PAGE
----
Types of Polyurethane Finishes

Written by tonya yirka
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Types of Polyurethane Finishes
The shine on this wood may be a polyurethane finish. (Jupiterimages/Photos.com/Getty Images)

Polyurethane finishes do not contain the highly noxious chemical urethane, but are made of urethane polymers (such as polyethers and polyesters), chemical solvents and curing agents. Clear polyurethane film finishes protect surfaces such as wood flooring and wood furniture.


Polyurethane finishes are available in three types of sheen. High gloss polyurethane is an exterior/interior, tough, flexible, high-performance, heavy-duty, two-component finish that dries to a very shiny surface. Used primarily in industrial environments, this finish is recommended for covering prepared metal, such as iron and steel, galvanised steel and masonry surfaces, such as walls and both old and newly poured concrete. Semi-gloss polyurethane dries to a sheen that is between gloss and flat. Semi-gloss polyurethane can be found on woodwork, furniture, doors, floors and cabinets. It is applied with either bristle or foam brushes or a lamb's wool applicator. Fast-drying types usually dry within 24 hours. Satin polyurethane, a fast-drying, durable matt finish, gives wood a more subtle gloss while offering shine and a little additional colour.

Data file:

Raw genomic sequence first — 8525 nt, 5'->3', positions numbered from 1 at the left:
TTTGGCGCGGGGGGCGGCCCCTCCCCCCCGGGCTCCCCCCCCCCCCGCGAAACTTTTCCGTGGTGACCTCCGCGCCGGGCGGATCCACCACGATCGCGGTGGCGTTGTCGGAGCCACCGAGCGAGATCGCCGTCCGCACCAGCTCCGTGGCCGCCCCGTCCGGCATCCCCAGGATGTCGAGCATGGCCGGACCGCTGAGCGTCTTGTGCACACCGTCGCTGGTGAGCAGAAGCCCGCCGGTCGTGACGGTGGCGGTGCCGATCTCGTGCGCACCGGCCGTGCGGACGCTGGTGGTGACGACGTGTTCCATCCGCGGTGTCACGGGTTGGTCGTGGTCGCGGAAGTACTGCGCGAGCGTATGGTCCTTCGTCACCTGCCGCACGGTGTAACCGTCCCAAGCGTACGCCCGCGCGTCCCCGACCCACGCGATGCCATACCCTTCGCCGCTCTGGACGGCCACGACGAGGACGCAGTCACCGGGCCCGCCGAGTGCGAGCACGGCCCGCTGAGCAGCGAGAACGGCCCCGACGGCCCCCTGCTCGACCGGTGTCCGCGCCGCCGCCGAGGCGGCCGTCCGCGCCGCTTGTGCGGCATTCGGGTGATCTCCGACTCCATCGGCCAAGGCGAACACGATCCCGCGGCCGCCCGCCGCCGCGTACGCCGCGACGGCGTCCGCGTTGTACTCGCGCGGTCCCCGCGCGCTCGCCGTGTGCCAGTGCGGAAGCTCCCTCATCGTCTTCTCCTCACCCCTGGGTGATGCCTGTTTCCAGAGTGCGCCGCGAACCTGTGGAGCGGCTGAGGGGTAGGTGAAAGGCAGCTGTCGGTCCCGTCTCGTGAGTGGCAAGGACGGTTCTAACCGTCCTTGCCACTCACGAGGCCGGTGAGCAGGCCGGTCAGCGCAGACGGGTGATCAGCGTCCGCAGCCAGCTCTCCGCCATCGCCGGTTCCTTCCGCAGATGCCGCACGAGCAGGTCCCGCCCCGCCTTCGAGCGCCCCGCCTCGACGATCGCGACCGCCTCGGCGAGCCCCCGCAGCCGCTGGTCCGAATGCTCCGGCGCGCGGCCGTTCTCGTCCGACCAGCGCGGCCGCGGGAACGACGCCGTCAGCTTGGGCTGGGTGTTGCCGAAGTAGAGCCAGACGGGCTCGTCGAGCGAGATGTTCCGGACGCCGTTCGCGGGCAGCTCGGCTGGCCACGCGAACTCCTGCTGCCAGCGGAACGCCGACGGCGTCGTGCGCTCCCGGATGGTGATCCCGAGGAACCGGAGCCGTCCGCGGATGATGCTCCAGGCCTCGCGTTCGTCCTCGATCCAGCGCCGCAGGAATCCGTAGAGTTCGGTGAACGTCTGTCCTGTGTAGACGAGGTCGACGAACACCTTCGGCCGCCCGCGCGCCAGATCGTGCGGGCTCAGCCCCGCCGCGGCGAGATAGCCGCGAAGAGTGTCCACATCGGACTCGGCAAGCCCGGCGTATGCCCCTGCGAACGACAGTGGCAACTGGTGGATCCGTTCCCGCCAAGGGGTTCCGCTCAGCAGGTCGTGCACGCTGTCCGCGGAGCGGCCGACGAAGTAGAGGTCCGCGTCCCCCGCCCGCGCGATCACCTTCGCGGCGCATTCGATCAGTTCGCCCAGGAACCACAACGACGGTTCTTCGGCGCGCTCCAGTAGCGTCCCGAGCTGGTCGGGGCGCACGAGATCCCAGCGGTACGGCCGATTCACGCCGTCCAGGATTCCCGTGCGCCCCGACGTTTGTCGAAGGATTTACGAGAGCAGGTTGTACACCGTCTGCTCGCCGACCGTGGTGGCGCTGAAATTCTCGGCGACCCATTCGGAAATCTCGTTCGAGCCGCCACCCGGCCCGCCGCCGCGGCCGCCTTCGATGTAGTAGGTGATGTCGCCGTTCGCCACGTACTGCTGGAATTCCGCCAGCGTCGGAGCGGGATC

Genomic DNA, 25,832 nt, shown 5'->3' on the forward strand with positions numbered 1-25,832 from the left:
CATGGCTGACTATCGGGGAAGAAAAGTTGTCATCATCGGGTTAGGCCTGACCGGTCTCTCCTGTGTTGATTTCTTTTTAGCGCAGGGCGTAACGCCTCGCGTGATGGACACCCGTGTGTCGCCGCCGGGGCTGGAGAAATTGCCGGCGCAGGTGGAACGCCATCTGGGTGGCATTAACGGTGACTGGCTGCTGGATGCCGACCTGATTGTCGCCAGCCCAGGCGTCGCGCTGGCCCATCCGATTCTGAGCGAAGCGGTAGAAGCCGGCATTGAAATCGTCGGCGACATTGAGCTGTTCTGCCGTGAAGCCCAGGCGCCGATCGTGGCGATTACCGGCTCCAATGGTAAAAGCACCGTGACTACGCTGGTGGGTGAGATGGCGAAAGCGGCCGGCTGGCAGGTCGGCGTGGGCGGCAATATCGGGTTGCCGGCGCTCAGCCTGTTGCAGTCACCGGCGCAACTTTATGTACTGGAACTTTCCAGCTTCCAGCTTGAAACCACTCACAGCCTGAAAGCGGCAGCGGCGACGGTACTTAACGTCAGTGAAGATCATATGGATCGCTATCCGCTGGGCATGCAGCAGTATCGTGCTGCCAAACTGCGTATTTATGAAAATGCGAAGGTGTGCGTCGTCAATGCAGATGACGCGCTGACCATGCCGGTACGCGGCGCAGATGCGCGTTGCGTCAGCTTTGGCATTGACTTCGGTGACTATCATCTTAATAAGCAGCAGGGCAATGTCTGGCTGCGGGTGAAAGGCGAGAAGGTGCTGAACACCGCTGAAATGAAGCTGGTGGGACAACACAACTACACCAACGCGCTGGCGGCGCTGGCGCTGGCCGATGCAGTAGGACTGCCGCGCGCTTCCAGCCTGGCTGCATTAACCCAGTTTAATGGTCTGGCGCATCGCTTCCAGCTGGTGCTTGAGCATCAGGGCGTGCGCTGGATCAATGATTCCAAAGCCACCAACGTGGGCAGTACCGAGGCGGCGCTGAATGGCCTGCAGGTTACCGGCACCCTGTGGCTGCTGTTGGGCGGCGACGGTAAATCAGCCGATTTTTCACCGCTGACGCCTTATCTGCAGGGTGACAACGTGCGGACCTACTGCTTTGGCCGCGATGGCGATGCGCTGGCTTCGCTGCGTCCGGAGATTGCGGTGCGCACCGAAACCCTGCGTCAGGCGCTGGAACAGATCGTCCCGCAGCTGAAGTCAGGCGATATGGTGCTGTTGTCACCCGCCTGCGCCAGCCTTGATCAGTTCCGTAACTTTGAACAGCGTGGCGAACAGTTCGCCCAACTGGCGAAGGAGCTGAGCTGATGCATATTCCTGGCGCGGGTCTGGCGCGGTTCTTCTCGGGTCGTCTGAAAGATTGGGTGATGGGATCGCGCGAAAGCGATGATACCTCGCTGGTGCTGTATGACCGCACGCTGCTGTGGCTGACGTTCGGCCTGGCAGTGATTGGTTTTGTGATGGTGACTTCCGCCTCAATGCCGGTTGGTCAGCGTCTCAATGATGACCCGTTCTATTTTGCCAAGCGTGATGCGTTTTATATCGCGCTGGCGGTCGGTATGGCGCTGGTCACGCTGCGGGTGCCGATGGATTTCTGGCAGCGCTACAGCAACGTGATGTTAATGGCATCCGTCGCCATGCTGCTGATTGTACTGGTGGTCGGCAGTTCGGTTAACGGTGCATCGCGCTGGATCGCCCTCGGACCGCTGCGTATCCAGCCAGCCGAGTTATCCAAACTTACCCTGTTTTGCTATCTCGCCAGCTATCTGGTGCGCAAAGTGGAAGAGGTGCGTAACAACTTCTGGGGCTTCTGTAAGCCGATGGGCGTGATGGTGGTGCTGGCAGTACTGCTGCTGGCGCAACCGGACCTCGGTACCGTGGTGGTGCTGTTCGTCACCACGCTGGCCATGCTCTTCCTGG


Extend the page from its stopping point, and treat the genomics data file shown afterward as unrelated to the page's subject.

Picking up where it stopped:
Most people consider wipe-on the best way to apply polyurethane varnish when they desire a clear, thin coat. Bob Flexner, from Popular Woodworking Magazine, recommends the brush-on method using inexpensive, disposable bristle or foam brushes. He prefers foam brushes because they apply the finish well and can be tossed away when the job is finished, eliminating cleanup time.


Although not as durable as an oil-based polyurethane finish, a water-based polyurethane finish is usually preferred because it is odourless and does not require as much ventilation when being applied. It dries quickly, cleans up with water and remains colourless. However, water-based polyurethane finish is more expensive than its oil-based counterpart.

Oil-Based or Solvent-Based

Chemicals in oil or solvent-based finish require a well-ventilated area when they are applied. One popular oil-based polyurethane finish is polyurethane varnish. This type of varnish is more durable and most protective by being more resistant to moisture, heat or solvents than other varnishes. This finish goes on clear, but ages into a nuance of amber and may yellow over time. It is exceptionally good for heavily used items.

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